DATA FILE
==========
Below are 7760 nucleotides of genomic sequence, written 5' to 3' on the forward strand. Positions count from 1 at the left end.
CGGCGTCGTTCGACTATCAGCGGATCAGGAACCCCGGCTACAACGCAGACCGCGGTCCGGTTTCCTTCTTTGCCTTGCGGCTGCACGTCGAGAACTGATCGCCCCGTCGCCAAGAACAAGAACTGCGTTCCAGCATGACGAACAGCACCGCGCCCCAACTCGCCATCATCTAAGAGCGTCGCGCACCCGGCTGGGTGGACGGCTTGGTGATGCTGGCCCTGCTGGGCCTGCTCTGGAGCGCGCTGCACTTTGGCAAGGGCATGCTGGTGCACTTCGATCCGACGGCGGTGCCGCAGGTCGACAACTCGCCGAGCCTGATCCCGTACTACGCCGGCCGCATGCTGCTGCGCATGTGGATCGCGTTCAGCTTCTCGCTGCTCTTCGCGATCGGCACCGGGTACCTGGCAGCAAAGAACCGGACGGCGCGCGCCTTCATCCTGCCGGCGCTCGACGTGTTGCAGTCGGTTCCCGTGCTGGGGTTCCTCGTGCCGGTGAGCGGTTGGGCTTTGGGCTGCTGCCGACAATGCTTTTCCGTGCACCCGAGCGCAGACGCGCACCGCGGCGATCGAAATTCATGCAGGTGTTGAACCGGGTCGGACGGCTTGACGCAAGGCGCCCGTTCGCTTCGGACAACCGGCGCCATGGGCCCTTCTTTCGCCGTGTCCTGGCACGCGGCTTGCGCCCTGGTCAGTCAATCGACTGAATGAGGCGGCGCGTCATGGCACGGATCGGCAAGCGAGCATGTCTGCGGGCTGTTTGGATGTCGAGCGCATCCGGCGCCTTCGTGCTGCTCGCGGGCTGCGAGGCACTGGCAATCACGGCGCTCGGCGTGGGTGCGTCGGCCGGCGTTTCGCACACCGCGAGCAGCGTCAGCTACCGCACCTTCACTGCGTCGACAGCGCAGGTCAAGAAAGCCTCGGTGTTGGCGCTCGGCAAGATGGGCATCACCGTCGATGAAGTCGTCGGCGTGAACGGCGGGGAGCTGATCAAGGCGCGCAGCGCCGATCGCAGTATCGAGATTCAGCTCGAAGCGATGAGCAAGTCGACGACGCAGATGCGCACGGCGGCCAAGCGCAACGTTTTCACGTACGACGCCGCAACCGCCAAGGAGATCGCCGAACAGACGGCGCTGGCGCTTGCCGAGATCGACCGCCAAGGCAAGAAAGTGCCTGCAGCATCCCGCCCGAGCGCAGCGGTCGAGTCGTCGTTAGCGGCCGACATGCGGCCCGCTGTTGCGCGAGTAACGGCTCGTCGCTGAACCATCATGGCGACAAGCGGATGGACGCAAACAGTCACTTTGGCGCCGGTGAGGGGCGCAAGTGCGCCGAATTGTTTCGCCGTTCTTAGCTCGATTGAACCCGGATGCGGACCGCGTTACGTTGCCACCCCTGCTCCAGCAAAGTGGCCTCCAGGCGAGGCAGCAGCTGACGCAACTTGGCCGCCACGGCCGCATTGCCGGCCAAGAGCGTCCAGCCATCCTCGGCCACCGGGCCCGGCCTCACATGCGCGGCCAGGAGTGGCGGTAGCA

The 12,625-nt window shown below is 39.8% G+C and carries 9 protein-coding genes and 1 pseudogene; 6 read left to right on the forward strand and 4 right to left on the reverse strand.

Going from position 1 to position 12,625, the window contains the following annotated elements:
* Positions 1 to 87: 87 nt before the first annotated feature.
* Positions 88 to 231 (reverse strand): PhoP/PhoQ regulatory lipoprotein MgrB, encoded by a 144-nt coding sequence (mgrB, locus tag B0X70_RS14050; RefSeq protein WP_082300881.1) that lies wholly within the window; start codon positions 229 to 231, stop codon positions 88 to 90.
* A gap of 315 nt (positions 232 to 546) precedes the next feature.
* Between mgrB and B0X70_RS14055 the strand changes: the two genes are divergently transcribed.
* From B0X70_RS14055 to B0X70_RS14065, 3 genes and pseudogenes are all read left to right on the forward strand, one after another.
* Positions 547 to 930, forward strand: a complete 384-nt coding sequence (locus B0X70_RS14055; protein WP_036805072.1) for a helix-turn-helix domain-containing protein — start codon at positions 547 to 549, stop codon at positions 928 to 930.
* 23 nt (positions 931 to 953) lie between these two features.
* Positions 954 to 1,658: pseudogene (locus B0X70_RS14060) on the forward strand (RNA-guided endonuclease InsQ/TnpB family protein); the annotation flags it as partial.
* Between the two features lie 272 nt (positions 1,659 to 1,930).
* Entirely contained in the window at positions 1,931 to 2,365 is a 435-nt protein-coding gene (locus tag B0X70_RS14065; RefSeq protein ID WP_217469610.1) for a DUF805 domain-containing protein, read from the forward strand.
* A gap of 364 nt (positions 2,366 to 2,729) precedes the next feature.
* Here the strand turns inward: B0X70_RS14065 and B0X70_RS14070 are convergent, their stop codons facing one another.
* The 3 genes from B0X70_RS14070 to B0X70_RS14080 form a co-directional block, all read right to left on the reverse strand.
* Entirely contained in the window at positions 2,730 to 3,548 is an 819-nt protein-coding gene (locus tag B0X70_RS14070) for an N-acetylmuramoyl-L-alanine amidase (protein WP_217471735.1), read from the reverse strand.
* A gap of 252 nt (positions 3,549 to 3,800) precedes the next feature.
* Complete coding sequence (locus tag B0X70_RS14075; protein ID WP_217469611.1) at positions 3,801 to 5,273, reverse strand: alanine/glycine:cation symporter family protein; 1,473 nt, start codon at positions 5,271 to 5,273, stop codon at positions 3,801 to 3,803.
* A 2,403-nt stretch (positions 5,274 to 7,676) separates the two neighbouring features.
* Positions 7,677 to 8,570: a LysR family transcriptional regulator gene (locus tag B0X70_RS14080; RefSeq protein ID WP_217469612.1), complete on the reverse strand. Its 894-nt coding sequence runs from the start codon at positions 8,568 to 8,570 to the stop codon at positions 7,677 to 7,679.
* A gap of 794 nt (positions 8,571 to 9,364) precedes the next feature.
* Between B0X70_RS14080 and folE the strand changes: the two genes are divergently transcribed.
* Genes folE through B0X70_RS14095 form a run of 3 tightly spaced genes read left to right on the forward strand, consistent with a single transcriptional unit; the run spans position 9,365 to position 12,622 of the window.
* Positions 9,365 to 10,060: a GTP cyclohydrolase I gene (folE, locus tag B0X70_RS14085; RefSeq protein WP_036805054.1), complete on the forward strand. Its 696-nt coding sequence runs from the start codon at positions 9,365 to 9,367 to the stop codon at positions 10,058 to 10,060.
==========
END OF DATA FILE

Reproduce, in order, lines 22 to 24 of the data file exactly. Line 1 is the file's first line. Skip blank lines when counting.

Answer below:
* Positions 7,677 to 8,570: a LysR family transcriptional regulator gene (locus tag B0X70_RS14080; RefSeq protein ID WP_217469612.1), complete on the reverse strand. Its 894-nt coding sequence runs from the start codon at positions 8,568 to 8,570 to the stop codon at positions 7,677 to 7,679.
* A gap of 794 nt (positions 8,571 to 9,364) precedes the next feature.
* Between B0X70_RS14080 and folE the strand changes: the two genes are divergently transcribed.